Pineapple House Rules

Rule #13: God is good in all things.

Lilly-and-Jim-Tamaya

This picture embodies the meaning behind Pineapple House Rules: love, resilience, and joy. I felt that today would be the perfect day to reintroduce what Pineapple House Rules stands for. We lost my brother, Jimmy, 5 years ago today in a motorcycle accident. We lost my dad 3 years before to cancer. Even in the midst of those darkest, heaviest times, we saw light. We saw the love and compassion in those who dropped everything to be there to comfort us. I don’t have enough space in a single Instagram post to convey how absolutely wrapped in God’s love we were on both of those days. The Pineapple embodies finding the good in all things, even when it seems there is none to be found.

The Pineapple became a symbol for our family after my aunt called me the day Jimmy died and asked how I was doing. She said, “What am I saying? I know how you’re doing.” I said, “You could’ve said the word, ‘Pineapple,’ and I’d know you’re just sending your love.” So, anytime we didn’t know what to say because our grief had overtaken us, we’d say, “Pineapple.” I mean really, what do you say when someone is going through the depths of grief?

I think it’s best on days like today to share good stories about those we love. My favorite Jimmy story (and the one that I think tells his true character) is the story of The Elephant in the Room. I was 21 and a brand new middle school teacher. I was teaching 8th grade, and Jimmy was in 9th. I had an absolutely awful day (first year teaching ain’t for the faint of heart… or teaching in general for that matter). I called my Dad to vent, and he calmly said, “Okay, Lil. Why don’t you go pick up some meat, and I’ll grill burgers.” Great! I run to the store, grab the meat, and head over. Daddy goes to form the burgers and the meat has already gone bad. That was the straw that broke the camel’s back. I lost it.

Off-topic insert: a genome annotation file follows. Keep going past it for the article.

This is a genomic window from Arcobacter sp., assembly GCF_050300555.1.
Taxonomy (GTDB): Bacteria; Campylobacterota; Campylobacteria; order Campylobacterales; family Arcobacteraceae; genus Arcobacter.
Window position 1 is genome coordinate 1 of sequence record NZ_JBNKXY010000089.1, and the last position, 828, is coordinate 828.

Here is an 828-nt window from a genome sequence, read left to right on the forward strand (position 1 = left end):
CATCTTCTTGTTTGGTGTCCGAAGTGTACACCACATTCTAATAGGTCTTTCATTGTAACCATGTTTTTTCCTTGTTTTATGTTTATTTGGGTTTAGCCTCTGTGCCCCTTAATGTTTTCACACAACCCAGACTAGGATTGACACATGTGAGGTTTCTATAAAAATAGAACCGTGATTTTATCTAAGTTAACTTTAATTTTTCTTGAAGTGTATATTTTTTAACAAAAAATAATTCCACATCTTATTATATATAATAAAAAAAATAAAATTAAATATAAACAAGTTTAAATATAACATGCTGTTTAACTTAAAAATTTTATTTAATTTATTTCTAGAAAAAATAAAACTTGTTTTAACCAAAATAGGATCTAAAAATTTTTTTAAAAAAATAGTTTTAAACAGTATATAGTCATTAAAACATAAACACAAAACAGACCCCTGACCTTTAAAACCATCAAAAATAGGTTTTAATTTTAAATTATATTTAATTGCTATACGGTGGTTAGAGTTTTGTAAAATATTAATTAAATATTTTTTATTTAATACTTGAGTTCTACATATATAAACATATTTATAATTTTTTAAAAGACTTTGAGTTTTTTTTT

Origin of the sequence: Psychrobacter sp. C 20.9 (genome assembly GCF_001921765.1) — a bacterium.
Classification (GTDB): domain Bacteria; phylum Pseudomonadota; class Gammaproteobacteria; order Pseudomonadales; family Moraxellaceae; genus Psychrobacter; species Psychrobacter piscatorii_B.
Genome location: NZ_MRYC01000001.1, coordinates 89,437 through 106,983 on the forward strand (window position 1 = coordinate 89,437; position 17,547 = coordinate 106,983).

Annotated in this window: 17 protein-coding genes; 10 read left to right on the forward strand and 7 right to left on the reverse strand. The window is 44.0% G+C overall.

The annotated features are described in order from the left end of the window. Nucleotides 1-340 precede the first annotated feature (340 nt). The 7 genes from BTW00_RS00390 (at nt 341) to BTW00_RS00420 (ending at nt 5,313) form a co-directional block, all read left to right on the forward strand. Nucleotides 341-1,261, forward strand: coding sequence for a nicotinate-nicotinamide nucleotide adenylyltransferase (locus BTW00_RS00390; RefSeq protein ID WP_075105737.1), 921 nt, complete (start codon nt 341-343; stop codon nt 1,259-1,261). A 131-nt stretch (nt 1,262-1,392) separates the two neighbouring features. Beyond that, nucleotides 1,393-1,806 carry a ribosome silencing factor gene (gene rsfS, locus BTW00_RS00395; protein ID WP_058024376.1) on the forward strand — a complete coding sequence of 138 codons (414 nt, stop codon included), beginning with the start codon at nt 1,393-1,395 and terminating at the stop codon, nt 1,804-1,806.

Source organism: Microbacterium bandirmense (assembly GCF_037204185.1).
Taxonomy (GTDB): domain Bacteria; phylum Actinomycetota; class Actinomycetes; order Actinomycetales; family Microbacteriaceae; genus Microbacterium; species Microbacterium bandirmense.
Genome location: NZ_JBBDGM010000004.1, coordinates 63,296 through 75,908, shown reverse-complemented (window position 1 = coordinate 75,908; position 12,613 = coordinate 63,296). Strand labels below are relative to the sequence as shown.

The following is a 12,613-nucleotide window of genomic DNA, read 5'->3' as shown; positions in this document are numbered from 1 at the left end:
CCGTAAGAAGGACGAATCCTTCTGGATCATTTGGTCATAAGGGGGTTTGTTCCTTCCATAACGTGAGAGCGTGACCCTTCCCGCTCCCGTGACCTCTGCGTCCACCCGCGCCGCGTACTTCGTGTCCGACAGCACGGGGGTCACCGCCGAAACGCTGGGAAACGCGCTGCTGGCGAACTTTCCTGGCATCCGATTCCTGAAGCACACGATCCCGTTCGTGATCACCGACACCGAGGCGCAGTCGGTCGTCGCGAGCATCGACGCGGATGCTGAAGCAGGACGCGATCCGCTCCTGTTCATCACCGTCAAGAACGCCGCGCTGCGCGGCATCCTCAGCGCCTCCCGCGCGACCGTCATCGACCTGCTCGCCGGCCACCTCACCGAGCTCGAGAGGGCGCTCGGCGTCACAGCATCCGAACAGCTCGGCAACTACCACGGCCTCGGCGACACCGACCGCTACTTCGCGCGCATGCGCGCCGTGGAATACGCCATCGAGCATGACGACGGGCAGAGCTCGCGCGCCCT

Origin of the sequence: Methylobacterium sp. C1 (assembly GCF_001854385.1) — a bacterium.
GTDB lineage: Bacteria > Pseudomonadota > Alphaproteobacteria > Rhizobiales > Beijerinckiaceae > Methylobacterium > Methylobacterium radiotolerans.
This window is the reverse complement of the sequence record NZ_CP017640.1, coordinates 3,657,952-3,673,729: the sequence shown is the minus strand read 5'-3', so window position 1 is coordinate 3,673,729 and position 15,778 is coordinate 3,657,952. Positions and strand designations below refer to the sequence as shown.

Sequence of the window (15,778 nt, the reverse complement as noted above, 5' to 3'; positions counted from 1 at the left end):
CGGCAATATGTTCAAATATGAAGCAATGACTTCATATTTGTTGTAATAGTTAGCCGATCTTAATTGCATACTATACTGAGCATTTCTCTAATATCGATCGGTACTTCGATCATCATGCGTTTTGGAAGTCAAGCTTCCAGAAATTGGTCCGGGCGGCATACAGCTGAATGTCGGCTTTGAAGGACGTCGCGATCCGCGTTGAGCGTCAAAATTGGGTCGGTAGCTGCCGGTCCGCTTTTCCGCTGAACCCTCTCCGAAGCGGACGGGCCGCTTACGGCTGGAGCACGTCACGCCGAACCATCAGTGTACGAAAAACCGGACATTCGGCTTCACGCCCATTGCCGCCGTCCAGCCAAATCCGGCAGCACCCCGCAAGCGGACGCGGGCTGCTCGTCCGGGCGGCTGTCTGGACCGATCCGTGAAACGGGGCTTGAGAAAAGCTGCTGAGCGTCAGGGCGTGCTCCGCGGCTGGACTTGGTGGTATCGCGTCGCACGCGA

So, in typical Daddy fashion, he hands me some money and sends me and Jimbo to get barbeque. We head to the restaurant around the corner, I order the food, and we sit together and talk while we wait. Jimmy was only 14, but in that small conversation, he had the wisdom of someone 50 years older. He patiently listened to all my (very petty) complaints. Then, he quietly said, “Well, Lil, you just can’t help but call out the elephant in the room.” Never had anyone described my personality so poignantly.

The point isn’t that he had such a perfect response to my sappy story. The point is that even as a freshman in high school, Jimmy knew how to be that compassionate person. He was, until his last act, the most loyal of friends. He loved his people fiercely and in his own way. He never left a friend stranded or lonely. At his memorial service, we played “You’ve Got a Friend in Me” from Toy Story. It’s the perfect song to describe our Jimbo, and it’s still my ringtone to this day.

So, hug your people tight. Find the joy and beauty in every day, even those darkest of days.

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